Dyslexia Series-Disabled Legend Richard Strauss

Richard Strauss was born on 11 June, 1864 and died on 8 September, 1949. Richard Strauss was a German composer of the late Romantic era and early modern era, particularly noted for his tone poems and operas. Richard was also a noted conductor. In 1882 he entered Munich University, where he studied philosophy and art history, but not music.

Nevertheless, Richard left a year later to go to Berlin, where he studied briefly before securing a post as assistant conductor to Hans von Bülow, taking over from him at Munich when von Bülow resigned in 1885. Richard’s compositions around this time were quite conservative, in the style of Robert Schumann or Felix Mendelssohn, true to his father’s teachings. Richard’s Horn Concerto No. 1 (1882–1883) is representative of this period and is still regularly played.

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Epilepsy Series-Disabled Legend Peter Tchaikovsky

Peter Tchaikovsky – Russian composer of the Romantic era. Tchaikovsky, is believed to have had epilepsy. Pyotr began piano lessons at age five with a local woman, Mariya Palchikova within three years he read music as well as his teacher. Tchaikovsky died on 6 November, 1893, nine days after the premiere of his Sixth Symphony, the Pathétique. His death has traditionally been attributed to cholera, most probably contracted through drinking contaminated water several days earlier.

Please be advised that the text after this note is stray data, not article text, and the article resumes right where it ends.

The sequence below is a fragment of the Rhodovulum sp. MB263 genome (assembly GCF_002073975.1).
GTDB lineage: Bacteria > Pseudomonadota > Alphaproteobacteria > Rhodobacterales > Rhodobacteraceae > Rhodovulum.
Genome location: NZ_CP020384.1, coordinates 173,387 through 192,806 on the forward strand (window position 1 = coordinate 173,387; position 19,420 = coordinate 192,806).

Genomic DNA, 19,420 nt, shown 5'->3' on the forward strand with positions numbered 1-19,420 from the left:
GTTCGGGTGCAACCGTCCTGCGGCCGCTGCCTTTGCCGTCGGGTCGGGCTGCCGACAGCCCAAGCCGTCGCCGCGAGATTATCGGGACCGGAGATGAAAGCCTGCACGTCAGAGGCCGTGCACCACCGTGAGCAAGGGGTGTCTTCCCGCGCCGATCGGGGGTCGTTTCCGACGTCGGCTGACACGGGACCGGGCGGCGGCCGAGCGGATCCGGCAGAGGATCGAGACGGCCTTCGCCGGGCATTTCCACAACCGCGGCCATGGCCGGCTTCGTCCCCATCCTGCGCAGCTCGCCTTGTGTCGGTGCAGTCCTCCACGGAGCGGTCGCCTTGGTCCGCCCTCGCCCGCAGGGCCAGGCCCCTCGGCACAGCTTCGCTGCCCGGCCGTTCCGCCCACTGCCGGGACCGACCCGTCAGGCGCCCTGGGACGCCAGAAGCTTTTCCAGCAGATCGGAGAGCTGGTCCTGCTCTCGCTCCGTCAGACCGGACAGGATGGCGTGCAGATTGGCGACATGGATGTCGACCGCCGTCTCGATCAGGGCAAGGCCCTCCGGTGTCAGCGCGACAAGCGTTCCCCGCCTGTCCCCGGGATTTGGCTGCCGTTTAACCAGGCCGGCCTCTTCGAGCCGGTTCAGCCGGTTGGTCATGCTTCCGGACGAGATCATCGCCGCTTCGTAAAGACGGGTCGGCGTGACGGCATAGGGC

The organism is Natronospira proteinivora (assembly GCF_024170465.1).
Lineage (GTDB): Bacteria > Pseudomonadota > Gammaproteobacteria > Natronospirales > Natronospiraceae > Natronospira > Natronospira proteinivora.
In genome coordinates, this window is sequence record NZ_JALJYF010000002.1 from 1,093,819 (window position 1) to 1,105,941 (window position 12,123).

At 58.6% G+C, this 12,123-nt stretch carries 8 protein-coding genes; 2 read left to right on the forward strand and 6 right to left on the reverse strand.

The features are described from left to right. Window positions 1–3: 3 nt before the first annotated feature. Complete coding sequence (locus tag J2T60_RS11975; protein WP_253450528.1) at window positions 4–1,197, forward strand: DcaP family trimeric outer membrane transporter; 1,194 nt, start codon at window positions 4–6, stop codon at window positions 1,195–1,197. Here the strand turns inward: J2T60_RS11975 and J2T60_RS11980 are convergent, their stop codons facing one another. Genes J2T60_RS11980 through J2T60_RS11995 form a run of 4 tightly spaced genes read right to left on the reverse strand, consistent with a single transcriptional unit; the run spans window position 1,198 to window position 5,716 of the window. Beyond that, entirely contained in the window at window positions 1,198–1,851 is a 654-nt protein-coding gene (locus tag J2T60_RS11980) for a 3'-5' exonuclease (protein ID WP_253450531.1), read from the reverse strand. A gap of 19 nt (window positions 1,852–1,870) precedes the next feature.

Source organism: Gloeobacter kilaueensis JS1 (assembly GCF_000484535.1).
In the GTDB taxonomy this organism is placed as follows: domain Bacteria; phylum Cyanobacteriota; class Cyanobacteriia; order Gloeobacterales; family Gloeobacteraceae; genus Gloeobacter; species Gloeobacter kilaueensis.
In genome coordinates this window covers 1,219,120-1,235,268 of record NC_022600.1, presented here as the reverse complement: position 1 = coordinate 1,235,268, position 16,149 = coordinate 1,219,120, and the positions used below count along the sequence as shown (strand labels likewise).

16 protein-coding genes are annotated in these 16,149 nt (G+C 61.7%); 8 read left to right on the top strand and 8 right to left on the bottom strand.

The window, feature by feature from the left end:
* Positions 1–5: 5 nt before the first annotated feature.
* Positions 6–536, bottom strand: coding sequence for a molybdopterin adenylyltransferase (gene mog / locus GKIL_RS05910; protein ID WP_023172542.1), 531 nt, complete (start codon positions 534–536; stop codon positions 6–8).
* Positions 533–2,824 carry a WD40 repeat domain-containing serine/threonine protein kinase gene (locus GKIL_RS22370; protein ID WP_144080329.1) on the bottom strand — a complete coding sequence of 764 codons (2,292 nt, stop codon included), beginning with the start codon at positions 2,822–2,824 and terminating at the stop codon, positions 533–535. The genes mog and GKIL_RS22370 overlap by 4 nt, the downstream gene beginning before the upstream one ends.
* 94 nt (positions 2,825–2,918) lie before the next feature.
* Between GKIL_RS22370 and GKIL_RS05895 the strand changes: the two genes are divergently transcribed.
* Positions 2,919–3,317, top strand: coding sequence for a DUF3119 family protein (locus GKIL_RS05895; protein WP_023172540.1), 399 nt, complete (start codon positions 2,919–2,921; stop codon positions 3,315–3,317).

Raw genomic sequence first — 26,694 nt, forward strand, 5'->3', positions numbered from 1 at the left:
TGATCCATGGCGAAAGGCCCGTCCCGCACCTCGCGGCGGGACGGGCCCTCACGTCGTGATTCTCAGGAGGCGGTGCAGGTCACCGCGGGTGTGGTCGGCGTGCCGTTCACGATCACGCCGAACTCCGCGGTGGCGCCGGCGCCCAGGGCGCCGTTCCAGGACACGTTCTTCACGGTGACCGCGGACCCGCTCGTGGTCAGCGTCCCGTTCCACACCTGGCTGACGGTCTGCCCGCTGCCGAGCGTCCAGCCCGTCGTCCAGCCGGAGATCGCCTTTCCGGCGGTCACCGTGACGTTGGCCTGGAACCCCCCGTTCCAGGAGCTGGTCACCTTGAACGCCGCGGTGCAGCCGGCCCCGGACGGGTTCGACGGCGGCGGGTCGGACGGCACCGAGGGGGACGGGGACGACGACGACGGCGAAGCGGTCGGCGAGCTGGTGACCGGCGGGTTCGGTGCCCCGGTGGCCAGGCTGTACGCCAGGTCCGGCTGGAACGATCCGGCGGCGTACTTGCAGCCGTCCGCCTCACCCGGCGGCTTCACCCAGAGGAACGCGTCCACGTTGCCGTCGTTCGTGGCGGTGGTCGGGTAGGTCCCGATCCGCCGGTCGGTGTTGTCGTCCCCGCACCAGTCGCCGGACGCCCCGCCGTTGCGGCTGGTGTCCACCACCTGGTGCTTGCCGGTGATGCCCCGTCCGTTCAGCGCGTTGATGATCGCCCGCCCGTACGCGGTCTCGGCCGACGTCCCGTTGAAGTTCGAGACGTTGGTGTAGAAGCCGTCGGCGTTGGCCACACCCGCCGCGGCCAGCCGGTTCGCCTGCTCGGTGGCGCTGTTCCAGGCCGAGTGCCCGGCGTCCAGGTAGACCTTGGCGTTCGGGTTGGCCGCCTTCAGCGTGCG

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Epilepsy Series-Disabled Legend Charles Dickens

Charles John Huffam Dickens, FRSA was born on 17 February 1812 and died on 9 June 1870, pen-name “Boz”, was the foremost English novelist of the Victorian era, as well as a vigorous social campaigner. The Victorian author of such classic books as A Christmas Carol and Oliver Twist had epilepsy, as did several of the characters in his books. The medical accuracy of Dickens’s descriptions of epilepsy has amazed the doctors who read him today. Through some characters in his novels, Charles Dickens recorded observations on the nature of epileptic seizures, their causes and provocation, and their consequences. Three of his main characters, Monks, Guster, and Bradley Headstone, had seizures which Dickens realistically described.

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